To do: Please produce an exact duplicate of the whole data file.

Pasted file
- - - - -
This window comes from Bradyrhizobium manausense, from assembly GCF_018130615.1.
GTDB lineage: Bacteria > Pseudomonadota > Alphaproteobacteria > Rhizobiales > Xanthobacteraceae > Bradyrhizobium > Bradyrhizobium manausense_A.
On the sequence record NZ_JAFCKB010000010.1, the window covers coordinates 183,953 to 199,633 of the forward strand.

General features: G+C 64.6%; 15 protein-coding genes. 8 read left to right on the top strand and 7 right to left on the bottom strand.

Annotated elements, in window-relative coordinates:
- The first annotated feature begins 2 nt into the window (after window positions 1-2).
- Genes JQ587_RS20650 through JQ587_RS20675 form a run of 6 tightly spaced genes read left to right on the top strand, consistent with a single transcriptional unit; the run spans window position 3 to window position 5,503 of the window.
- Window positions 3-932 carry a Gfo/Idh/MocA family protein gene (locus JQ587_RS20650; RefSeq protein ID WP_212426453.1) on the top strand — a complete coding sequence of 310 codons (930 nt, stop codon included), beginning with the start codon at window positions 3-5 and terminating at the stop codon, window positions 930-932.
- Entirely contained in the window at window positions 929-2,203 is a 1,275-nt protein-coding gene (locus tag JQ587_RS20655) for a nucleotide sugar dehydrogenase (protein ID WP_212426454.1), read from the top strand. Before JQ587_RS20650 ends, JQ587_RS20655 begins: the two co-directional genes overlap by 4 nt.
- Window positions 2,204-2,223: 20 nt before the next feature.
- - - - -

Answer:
This window comes from Bradyrhizobium manausense, from assembly GCF_018130615.1.
GTDB lineage: Bacteria > Pseudomonadota > Alphaproteobacteria > Rhizobiales > Xanthobacteraceae > Bradyrhizobium > Bradyrhizobium manausense_A.
On the sequence record NZ_JAFCKB010000010.1, the window covers coordinates 183,953 to 199,633 of the forward strand.

General features: G+C 64.6%; 15 protein-coding genes. 8 read left to right on the top strand and 7 right to left on the bottom strand.

Annotated elements, in window-relative coordinates:
- The first annotated feature begins 2 nt into the window (after window positions 1-2).
- Genes JQ587_RS20650 through JQ587_RS20675 form a run of 6 tightly spaced genes read left to right on the top strand, consistent with a single transcriptional unit; the run spans window position 3 to window position 5,503 of the window.
- Window positions 3-932 carry a Gfo/Idh/MocA family protein gene (locus JQ587_RS20650; RefSeq protein ID WP_212426453.1) on the top strand — a complete coding sequence of 310 codons (930 nt, stop codon included), beginning with the start codon at window positions 3-5 and terminating at the stop codon, window positions 930-932.
- Entirely contained in the window at window positions 929-2,203 is a 1,275-nt protein-coding gene (locus tag JQ587_RS20655) for a nucleotide sugar dehydrogenase (protein ID WP_212426454.1), read from the top strand. Before JQ587_RS20650 ends, JQ587_RS20655 begins: the two co-directional genes overlap by 4 nt.
- Window positions 2,204-2,223: 20 nt before the next feature.